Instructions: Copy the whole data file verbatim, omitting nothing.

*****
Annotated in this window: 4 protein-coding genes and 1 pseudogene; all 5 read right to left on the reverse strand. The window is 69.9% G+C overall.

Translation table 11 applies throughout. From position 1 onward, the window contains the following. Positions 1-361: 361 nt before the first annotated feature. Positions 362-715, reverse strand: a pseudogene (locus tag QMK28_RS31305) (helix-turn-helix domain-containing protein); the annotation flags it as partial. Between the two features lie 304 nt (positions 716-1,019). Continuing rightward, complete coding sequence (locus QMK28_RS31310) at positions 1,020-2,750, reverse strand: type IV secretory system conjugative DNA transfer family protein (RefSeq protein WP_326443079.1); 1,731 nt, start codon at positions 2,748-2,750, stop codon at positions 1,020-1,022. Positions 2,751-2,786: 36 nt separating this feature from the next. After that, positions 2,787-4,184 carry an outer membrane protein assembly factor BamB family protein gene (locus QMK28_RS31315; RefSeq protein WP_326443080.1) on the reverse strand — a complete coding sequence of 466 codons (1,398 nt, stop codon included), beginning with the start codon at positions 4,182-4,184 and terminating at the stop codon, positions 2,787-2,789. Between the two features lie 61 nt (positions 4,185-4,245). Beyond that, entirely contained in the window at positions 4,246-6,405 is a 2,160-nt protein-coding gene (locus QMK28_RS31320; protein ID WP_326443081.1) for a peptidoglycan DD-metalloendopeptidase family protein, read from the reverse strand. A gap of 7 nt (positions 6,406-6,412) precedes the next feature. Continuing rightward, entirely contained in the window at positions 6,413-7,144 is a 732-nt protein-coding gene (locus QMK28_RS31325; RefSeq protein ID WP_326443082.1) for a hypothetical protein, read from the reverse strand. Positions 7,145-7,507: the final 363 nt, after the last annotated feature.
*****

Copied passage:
Annotated in this window: 4 protein-coding genes and 1 pseudogene; all 5 read right to left on the reverse strand. The window is 69.9% G+C overall.

Translation table 11 applies throughout. From position 1 onward, the window contains the following. Positions 1-361: 361 nt before the first annotated feature. Positions 362-715, reverse strand: a pseudogene (locus tag QMK28_RS31305) (helix-turn-helix domain-containing protein); the annotation flags it as partial. Between the two features lie 304 nt (positions 716-1,019). Continuing rightward, complete coding sequence (locus QMK28_RS31310) at positions 1,020-2,750, reverse strand: type IV secretory system conjugative DNA transfer family protein (RefSeq protein WP_326443079.1); 1,731 nt, start codon at positions 2,748-2,750, stop codon at positions 1,020-1,022. Positions 2,751-2,786: 36 nt separating this feature from the next. After that, positions 2,787-4,184 carry an outer membrane protein assembly factor BamB family protein gene (locus QMK28_RS31315; RefSeq protein WP_326443080.1) on the reverse strand — a complete coding sequence of 466 codons (1,398 nt, stop codon included), beginning with the start codon at positions 4,182-4,184 and terminating at the stop codon, positions 2,787-2,789. Between the two features lie 61 nt (positions 4,185-4,245). Beyond that, entirely contained in the window at positions 4,246-6,405 is a 2,160-nt protein-coding gene (locus QMK28_RS31320; protein ID WP_326443081.1) for a peptidoglycan DD-metalloendopeptidase family protein, read from the reverse strand. A gap of 7 nt (positions 6,406-6,412) precedes the next feature. Continuing rightward, entirely contained in the window at positions 6,413-7,144 is a 732-nt protein-coding gene (locus QMK28_RS31325; RefSeq protein ID WP_326443082.1) for a hypothetical protein, read from the reverse strand. Positions 7,145-7,507: the final 363 nt, after the last annotated feature.